Bryan is adventurous about most things, and especially food. Wherever we go in the world, he tries the sausage. Good idea in Germany, but Malaysia? Anyway, lately, he’s taken to trying meat of all sorts, which is how we ended up preparing Matambre for Christmas. Turns out it’s a very typical Argentine dish, and you should know how to make it, because it’s awesome.
It all started when Bryan dragged me into the butcher shop around the corner, and then pointed to stuff while I tried to translate. The conversation with the butcher went like this:
Bryan: What is that?
Me: What is that?
Me: What is matambre?
Butcher: Meat and things.
Bryan: I want one of those.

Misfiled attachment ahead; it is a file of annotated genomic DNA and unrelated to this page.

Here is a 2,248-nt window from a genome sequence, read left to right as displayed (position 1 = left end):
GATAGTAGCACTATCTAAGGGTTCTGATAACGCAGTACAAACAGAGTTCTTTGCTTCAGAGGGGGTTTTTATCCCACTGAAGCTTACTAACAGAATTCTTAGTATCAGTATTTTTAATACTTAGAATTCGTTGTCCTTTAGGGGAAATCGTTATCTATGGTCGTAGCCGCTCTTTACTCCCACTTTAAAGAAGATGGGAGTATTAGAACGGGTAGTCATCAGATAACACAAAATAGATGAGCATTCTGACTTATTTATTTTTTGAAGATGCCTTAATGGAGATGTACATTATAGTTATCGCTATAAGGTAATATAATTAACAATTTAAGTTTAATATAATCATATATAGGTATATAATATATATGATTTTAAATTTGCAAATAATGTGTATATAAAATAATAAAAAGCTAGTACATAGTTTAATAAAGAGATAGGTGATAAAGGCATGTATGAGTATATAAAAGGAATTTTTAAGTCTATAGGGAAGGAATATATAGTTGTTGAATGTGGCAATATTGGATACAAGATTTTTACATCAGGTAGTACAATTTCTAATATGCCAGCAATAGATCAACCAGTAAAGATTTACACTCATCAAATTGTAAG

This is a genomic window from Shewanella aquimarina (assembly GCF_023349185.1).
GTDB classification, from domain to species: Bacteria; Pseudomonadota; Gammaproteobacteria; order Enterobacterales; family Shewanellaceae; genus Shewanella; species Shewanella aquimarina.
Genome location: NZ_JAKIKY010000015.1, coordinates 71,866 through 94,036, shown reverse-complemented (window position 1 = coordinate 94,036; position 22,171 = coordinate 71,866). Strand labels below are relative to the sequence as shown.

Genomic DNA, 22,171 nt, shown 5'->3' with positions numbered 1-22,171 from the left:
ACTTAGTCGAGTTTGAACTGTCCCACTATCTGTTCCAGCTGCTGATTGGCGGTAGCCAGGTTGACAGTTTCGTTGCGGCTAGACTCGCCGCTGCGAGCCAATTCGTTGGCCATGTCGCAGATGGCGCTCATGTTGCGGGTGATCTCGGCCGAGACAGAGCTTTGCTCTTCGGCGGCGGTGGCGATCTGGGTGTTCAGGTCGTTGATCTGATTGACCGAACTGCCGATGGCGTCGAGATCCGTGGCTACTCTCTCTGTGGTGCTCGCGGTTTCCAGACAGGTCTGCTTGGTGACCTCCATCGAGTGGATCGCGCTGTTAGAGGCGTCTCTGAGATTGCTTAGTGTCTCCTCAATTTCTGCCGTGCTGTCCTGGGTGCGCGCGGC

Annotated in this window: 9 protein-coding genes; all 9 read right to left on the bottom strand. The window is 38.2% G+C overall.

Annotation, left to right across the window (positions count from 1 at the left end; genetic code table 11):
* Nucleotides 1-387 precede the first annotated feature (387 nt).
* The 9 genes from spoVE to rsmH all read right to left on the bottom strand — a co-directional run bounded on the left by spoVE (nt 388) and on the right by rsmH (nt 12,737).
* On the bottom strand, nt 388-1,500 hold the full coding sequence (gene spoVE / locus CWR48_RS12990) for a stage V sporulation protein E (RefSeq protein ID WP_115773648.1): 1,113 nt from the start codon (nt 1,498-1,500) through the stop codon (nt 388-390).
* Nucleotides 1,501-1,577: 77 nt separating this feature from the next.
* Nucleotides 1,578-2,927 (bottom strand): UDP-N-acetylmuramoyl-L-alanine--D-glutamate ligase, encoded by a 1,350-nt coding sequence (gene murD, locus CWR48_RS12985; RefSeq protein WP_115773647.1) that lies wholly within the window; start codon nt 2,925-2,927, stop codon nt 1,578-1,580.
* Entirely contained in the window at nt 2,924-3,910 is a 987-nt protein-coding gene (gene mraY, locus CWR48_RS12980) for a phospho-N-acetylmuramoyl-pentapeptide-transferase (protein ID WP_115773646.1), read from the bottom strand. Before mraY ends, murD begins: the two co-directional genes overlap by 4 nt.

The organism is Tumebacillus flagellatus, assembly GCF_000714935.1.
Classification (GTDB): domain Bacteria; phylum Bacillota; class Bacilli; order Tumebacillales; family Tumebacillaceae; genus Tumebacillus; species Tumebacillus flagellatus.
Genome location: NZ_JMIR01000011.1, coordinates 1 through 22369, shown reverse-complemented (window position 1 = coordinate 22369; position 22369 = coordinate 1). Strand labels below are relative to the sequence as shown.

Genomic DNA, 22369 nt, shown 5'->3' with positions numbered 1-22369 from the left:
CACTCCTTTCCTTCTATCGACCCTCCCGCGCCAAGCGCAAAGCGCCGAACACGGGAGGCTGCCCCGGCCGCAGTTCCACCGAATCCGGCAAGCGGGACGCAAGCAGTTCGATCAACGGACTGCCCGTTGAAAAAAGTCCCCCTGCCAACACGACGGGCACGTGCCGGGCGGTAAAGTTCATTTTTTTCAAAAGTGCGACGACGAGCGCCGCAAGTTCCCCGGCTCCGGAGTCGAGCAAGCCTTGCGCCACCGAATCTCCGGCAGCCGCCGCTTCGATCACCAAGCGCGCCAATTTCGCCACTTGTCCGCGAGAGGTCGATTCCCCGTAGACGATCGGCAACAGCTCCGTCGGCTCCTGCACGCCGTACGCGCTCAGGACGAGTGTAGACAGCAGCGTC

Me: Uh. OK. How do you prepare it?
Butcher: You put it in boiling water for two hours, then freeze it.
Me: In the freezer?
Me: Freeze it?
Butcher: No! You freeze it with the post in the sink.
Me: You make it cold?
Me: OK. Do you cook it in the plastic and everything?
Him: Yes, yes! Then you break it with the sink.
In answer to my utter confusion, the butcher mimed preparation of the meat, which ended with us putting the roast in the sink and whacking it hard with the bottom of the pan.
Apparently, a lot of people serve it cold as an appetizer, though they don’t put it in the freezer to get it that way. It’s crazy tasty, and a lot like corned beef, except the vegetables are already rolled up inside with a couple of boiled eggs for good measure. That’s why it looks sort of like a severed arm when you first open it up. Delicious.